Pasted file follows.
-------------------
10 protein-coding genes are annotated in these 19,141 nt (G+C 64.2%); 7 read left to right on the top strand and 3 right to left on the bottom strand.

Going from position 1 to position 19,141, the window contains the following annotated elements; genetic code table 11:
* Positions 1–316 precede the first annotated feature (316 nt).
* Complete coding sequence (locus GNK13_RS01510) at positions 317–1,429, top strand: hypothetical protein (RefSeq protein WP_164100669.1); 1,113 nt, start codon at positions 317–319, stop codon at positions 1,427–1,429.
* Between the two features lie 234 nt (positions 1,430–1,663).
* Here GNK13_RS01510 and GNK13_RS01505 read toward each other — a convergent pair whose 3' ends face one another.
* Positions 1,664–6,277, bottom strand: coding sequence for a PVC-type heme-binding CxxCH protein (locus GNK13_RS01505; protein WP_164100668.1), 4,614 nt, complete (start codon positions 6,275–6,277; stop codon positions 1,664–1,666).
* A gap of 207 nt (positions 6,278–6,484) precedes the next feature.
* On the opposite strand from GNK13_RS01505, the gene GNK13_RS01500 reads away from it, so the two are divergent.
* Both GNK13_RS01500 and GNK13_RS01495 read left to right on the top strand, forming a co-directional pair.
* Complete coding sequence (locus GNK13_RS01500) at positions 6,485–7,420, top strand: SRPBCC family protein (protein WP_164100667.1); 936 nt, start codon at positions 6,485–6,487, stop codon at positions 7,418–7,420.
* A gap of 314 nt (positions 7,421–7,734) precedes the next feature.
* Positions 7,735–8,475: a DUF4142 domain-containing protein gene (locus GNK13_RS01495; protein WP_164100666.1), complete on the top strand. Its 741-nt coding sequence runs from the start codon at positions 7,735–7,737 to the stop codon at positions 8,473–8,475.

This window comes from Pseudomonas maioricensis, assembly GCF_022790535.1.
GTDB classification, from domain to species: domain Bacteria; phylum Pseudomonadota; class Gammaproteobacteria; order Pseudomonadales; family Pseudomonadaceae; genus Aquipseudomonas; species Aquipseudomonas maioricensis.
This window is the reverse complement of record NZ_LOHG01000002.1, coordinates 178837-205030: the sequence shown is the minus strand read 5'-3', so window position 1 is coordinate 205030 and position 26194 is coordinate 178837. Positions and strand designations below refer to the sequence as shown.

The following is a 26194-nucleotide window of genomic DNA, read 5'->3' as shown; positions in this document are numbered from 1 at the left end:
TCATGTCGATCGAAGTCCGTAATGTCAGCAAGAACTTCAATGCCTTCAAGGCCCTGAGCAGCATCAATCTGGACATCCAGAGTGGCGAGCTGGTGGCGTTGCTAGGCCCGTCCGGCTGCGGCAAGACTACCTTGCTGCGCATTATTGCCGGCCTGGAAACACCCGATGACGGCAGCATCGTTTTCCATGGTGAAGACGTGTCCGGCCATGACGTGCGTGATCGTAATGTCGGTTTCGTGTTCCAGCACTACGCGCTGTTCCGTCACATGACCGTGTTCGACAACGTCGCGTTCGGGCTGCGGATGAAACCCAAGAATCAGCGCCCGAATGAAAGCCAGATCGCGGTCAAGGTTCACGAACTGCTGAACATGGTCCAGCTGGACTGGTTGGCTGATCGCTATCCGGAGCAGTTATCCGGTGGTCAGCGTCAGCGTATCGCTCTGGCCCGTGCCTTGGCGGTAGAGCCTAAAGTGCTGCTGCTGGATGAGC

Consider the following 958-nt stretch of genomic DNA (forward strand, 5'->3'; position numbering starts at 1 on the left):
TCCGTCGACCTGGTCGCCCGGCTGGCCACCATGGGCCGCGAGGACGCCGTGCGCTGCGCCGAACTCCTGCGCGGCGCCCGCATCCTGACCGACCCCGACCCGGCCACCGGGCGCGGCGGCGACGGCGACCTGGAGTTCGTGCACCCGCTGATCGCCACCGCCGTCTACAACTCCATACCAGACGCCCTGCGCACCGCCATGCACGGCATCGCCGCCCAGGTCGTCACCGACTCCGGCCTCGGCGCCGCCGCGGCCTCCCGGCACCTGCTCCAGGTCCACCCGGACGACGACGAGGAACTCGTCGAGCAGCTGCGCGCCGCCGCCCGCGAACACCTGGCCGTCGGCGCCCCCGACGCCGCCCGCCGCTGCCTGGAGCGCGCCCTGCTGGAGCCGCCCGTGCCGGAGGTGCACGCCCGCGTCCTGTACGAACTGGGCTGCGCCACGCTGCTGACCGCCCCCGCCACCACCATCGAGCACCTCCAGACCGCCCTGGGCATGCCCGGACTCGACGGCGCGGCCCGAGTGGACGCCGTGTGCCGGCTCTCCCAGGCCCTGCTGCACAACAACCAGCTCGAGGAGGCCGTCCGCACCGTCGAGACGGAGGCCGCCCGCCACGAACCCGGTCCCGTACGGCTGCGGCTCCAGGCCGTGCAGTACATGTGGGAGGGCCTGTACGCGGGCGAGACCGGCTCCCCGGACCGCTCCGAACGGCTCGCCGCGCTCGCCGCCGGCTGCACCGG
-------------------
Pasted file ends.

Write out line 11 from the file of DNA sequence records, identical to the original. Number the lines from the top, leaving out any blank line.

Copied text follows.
* Complete coding sequence (locus GNK13_RS01500) at positions 6,485–7,420, top strand: SRPBCC family protein (protein WP_164100667.1); 936 nt, start codon at positions 6,485–6,487, stop codon at positions 7,418–7,420.